Presentations

Message on the Establishment of the Interfaith Council on Ethics Education for Children

Professor Hans Küng
President, Global Ethic Foundation

Dear Rev. Takeyasu Miyamoto and dear Rev. Keishi Miyamoto,
Dear fellow members of the new Interfaith Council on Ethics Education for Children,
Dear participants in the Second Forum,

It would have been my honor and pleasure to be with you during this important meeting but the pressure to finalize my book on Islam and other commitments do not allow me to leave my desk these days. With my apologies I send you my cordial greetings. I warmly welcome the initiative of the Arigatou Foundation to promote global ethic education for children and I feel grateful to be privileged to become a member of the new Interfaith Council for this purpose.

In a world torn between globalization and fragmentation there is indeed an increasing need for identifying a basis of some fundamental ethical values and standards which can be shared by all people, adherents of religions and non-religions world-views alike. Religions, from their age-old wisdom, can offer valuable orientation towards such a Global Ethic. In its Declaration Toward a Global Ethic the Parliament of the World's Religions in Chicago in 1993 adopted a key document which calls for a change of consciousness, both individually and collectively in order to build a culture of non-violence and respect for life, a culture of solidarity and a just economic order, a culture of tolerance and truthfulness, and a culture of equal rights and partnership between men and women.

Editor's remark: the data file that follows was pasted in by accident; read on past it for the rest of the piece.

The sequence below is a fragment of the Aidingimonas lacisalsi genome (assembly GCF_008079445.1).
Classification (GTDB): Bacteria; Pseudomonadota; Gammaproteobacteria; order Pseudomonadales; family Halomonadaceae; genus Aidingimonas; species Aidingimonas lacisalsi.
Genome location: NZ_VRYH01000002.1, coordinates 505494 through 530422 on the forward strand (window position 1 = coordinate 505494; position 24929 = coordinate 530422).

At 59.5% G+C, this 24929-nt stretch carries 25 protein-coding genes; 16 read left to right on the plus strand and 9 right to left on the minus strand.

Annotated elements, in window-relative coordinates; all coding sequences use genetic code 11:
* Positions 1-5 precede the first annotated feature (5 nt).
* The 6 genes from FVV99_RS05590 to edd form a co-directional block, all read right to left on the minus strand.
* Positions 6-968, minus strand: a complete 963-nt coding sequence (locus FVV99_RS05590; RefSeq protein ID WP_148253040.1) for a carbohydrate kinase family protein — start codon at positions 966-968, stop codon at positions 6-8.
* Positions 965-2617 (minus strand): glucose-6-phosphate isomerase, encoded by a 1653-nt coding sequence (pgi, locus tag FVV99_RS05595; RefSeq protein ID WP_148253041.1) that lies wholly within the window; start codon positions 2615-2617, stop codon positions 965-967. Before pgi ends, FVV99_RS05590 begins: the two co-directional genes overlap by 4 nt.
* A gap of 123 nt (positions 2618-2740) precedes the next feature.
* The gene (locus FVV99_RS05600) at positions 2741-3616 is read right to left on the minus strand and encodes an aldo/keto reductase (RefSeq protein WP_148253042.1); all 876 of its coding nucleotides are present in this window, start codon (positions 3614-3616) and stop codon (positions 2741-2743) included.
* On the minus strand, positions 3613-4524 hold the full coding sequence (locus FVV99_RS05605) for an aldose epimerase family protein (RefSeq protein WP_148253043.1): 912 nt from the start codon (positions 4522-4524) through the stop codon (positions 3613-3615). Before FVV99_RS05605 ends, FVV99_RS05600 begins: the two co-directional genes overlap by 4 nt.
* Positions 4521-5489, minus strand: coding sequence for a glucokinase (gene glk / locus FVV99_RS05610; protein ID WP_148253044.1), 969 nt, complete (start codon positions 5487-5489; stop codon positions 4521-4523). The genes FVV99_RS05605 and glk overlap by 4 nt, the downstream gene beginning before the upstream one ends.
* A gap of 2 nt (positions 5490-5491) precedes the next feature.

As every major change of heart and consciousness this vision obviously involves educational efforts, starting with children and youngsters. The Chicago Declaration emphasizes therefore that young people should learn at home and in school that violence may not be a means of setting differences and that the use of property should serve the common good; they should learn to think, speak and act truthfully, and that sexuality is not a destructive and exploitative force but a life-affirming shaper of community, when partners accept the responsibility of caring for one another's happiness.

I am happy to know that the upcoming Interfaith Council for Ethics Education for Children is willing to cooperate with efforts related to this guideline and I pledge the cooperation of the Global Ethic Foundation in these efforts, of course always within the limits of the foundation's capacities.

I wish the Forum fruitful deliberations and the new Council an enthusiastic start.

Hans Küng
Tübingen, 6 May